Mr. AHMAD: During that time, those five years I was in medical school, I dove into the poetry of the Sufi poets like Rumi and from, you know, the South Asia, (unintelligible), and he wrote his first poem, which was "Who Am I?" - where he says, if I translate the Punjabi: I'm no believer in a mosque. I have no pagan ways. I'm not pure. I'm not vile. I'm no Moses. I'm no pharaoh. Who am I?

INSKEEP: You turned that into a song, didn't you?

Mr. AHMAD: Yeah, yeah. It's on our album, "Parvaaz" - "The Flight."

(Soundbite of music)

Mr. AHMAD: (Singing in foreign language)

Mr. AHMAD: That was a big turning point for me, but I wasn't thinking ever of a political, you know - it just became political because we got really big.

INSKEEP: Did living in Karachi make you or force you to be more political?

Mr. AHMAD: Well, you know, Steve, you just couldn't escape it. You know, you saw such tremendous poverty plus the violence of Karachi, the day-to-day violence, the sectarian violence, the political violence. I remember when we were doing our album, (unintelligible), which means revolution, we'd go to the studio, which is on the other side of town, and you know, I saw, you know, a political murder in front of my eyes.

Mr. AHMAD: Salman Ahmad said he was threatened too, by members of the MQM. That's the political party that runs Karachi. Its leader is a man we met on this program earlier this week, Altaf Hussain.

Mr. AHMAD: It went like this. One of their activists, he called up and he said that our leader, Altaf Hussain, loves your music, and he would like for you to come and perform at his wedding. And I told him, I said very nicely that I don't, you know, go and play at people's weddings, especially political leaders who are corrupt like your leader.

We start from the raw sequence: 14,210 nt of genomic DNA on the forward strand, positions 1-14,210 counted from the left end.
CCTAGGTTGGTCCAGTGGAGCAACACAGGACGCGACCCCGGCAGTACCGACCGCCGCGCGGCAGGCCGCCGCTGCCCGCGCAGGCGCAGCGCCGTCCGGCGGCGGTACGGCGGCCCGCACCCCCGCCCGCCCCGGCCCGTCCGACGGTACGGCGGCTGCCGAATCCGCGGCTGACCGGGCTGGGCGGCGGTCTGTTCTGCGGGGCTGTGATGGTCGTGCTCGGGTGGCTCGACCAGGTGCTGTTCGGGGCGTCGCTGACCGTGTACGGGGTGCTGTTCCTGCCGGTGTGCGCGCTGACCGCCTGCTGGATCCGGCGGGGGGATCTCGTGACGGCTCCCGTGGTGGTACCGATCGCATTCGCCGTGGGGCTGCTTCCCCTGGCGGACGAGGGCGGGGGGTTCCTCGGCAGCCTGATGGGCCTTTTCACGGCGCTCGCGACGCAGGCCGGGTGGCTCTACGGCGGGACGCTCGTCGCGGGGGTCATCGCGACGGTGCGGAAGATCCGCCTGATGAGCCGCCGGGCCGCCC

And so he lost it, and he said, you know, if you want to live in Karachi, you have to deal with the MQM, and by a stroke of good luck for me, ill luck for him, this guy got wiped out by the other faction of the MQM, you know? So you know, he didn't live long enough to carry out that threat, but that's happened many, many times. That impacted the music in a big way.

INSKEEP: In what way?

Mr. AHMAD: Well, it made me think, what do I want to say in the music that we sing? And you know, there's a song called "Talash(ph)," which is on our second album, which is an overtly political song. I mean, the lyrics basically that, if I could translate (speaking foreign language) - under a burning sun, there's a search for shade (speaking foreign language) - and this is difficult to translate, but literally it says once we get over the fighting, we'll find our identity.

(Soundbite of song, "Talash")

Mr. AHMAD: (Singing in foreign language)

INSKEEP: You know, I'm just thinking about cities that I love, and if I think about New York City, it has also been a very violent place, and a grim and unhappy place in many ways, and yet I love the city. Is there something about Karachi that transcends the poverty and the violence that is so obvious there?

Mr. AHMAD: Oh yeah. I mean, there's a spirit of resilience in the city, in the people. You know, you say, well, you know, we're going to face this no matter what, and we're going to carry on with our lives: parties, weddings, you know, because there's no - you're not going to say, well, we'll wait for the violence to end so that we can get on with our life. No, it has to go on at the same time.

INSKEEP: That's Salman Ahmad, front man to the Pakistani rock band, Junoon. You can find all the stories in our Urban Frontier series at NPR.org. It's MORNING EDITION from NPR News. I'm Steve Inskeep in Karachi, Pakistan.

RENEE MONTAGNE, host:

And I'm Renee Montagne at NPR West, and Steve will be back home in Washington next week.